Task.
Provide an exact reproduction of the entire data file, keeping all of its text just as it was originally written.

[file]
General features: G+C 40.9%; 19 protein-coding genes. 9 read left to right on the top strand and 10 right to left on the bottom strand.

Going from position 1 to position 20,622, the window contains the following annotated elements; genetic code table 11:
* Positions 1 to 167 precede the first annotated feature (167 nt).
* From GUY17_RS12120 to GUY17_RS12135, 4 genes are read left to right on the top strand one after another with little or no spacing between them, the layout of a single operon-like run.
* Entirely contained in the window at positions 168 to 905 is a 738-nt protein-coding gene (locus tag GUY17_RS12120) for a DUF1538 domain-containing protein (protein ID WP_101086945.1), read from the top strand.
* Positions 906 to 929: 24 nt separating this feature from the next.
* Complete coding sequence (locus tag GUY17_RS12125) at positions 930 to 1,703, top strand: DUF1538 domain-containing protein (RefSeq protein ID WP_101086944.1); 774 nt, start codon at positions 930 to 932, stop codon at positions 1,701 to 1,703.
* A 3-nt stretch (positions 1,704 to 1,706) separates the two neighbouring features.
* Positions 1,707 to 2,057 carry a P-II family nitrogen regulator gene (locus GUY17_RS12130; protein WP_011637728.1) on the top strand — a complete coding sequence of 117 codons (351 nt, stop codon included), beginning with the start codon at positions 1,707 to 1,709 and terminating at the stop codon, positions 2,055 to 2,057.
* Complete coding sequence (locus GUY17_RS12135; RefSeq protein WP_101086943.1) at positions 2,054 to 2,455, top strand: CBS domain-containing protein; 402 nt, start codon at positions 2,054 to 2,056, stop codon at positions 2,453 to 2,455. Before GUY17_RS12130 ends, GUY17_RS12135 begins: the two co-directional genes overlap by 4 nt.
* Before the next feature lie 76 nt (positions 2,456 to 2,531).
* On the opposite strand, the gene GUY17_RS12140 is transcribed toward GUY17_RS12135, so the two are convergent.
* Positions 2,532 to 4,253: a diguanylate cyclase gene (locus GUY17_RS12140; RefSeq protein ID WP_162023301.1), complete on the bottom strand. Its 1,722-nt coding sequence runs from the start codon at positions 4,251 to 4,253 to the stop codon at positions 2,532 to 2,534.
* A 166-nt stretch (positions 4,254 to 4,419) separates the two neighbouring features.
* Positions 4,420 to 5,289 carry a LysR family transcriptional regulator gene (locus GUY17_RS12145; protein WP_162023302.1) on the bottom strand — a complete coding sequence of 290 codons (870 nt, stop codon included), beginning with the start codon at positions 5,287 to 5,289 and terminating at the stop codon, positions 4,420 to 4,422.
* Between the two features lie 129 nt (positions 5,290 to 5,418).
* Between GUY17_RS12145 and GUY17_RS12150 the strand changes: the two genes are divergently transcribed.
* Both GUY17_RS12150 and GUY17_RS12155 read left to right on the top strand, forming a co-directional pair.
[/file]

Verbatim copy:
General features: G+C 40.9%; 19 protein-coding genes. 9 read left to right on the top strand and 10 right to left on the bottom strand.

Going from position 1 to position 20,622, the window contains the following annotated elements; genetic code table 11:
* Positions 1 to 167 precede the first annotated feature (167 nt).
* From GUY17_RS12120 to GUY17_RS12135, 4 genes are read left to right on the top strand one after another with little or no spacing between them, the layout of a single operon-like run.
* Entirely contained in the window at positions 168 to 905 is a 738-nt protein-coding gene (locus tag GUY17_RS12120) for a DUF1538 domain-containing protein (protein ID WP_101086945.1), read from the top strand.
* Positions 906 to 929: 24 nt separating this feature from the next.
* Complete coding sequence (locus tag GUY17_RS12125) at positions 930 to 1,703, top strand: DUF1538 domain-containing protein (RefSeq protein ID WP_101086944.1); 774 nt, start codon at positions 930 to 932, stop codon at positions 1,701 to 1,703.
* A 3-nt stretch (positions 1,704 to 1,706) separates the two neighbouring features.
* Positions 1,707 to 2,057 carry a P-II family nitrogen regulator gene (locus GUY17_RS12130; protein WP_011637728.1) on the top strand — a complete coding sequence of 117 codons (351 nt, stop codon included), beginning with the start codon at positions 1,707 to 1,709 and terminating at the stop codon, positions 2,055 to 2,057.
* Complete coding sequence (locus GUY17_RS12135; RefSeq protein WP_101086943.1) at positions 2,054 to 2,455, top strand: CBS domain-containing protein; 402 nt, start codon at positions 2,054 to 2,056, stop codon at positions 2,453 to 2,455. Before GUY17_RS12130 ends, GUY17_RS12135 begins: the two co-directional genes overlap by 4 nt.
* Before the next feature lie 76 nt (positions 2,456 to 2,531).
* On the opposite strand, the gene GUY17_RS12140 is transcribed toward GUY17_RS12135, so the two are convergent.
* Positions 2,532 to 4,253: a diguanylate cyclase gene (locus GUY17_RS12140; RefSeq protein ID WP_162023301.1), complete on the bottom strand. Its 1,722-nt coding sequence runs from the start codon at positions 4,251 to 4,253 to the stop codon at positions 2,532 to 2,534.
* A 166-nt stretch (positions 4,254 to 4,419) separates the two neighbouring features.
* Positions 4,420 to 5,289 carry a LysR family transcriptional regulator gene (locus GUY17_RS12145; protein WP_162023302.1) on the bottom strand — a complete coding sequence of 290 codons (870 nt, stop codon included), beginning with the start codon at positions 5,287 to 5,289 and terminating at the stop codon, positions 4,420 to 4,422.
* Between the two features lie 129 nt (positions 5,290 to 5,418).
* Between GUY17_RS12145 and GUY17_RS12150 the strand changes: the two genes are divergently transcribed.
* Both GUY17_RS12150 and GUY17_RS12155 read left to right on the top strand, forming a co-directional pair.